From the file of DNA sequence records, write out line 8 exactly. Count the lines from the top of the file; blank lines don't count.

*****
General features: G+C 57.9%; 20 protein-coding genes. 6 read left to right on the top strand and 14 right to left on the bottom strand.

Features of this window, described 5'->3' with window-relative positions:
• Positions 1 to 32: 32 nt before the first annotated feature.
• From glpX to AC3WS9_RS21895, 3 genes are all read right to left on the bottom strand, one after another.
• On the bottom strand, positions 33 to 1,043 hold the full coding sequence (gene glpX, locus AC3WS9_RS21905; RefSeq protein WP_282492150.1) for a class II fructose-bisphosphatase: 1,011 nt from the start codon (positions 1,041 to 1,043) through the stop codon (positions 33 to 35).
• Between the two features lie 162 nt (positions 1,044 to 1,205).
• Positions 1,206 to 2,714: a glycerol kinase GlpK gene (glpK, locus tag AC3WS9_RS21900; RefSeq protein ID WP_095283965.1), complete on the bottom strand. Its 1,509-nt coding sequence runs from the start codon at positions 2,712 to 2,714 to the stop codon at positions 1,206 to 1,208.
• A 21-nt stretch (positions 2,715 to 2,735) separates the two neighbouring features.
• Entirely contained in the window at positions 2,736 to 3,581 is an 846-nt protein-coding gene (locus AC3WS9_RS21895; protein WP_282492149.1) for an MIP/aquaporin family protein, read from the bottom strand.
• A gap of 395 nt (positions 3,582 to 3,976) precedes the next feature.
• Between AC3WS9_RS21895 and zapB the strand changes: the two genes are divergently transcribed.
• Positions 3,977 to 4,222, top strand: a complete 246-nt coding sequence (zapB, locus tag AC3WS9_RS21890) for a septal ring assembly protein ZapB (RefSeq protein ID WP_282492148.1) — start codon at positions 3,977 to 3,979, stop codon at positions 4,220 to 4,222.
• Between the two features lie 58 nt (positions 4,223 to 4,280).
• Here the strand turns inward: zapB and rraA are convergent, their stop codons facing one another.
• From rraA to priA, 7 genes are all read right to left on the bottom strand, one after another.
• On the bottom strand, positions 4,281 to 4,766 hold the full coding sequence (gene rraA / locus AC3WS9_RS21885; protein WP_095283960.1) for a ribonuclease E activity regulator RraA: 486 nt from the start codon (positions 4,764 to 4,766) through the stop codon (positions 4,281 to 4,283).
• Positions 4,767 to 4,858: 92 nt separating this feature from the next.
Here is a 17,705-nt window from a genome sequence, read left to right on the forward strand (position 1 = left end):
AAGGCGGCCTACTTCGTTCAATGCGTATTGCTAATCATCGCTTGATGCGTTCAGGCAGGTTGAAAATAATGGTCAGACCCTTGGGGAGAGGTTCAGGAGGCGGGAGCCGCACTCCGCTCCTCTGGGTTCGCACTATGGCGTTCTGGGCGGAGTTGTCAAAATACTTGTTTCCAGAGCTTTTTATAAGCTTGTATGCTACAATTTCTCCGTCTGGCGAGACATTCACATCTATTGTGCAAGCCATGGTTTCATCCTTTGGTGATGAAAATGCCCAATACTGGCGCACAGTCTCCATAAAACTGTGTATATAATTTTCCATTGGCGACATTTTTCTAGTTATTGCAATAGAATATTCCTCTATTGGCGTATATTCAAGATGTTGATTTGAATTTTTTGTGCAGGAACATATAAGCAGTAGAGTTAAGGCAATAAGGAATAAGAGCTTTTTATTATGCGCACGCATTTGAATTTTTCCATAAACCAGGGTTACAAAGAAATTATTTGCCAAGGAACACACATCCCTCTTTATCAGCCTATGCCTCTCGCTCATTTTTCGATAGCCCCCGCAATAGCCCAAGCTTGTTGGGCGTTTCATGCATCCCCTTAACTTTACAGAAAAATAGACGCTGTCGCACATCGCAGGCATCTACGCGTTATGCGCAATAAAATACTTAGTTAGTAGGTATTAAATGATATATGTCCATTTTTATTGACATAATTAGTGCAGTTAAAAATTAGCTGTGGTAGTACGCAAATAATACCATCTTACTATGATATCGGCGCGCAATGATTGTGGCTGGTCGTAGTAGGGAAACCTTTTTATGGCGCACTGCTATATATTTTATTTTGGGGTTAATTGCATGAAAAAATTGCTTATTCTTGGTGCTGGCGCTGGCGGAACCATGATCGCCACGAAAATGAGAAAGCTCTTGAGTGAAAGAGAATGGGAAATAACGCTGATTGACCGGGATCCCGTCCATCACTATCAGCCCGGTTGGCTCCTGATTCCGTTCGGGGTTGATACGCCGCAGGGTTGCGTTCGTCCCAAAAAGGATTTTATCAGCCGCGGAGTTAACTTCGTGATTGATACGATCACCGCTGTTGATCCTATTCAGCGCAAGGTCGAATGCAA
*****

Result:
• A 21-nt stretch (positions 2,715 to 2,735) separates the two neighbouring features.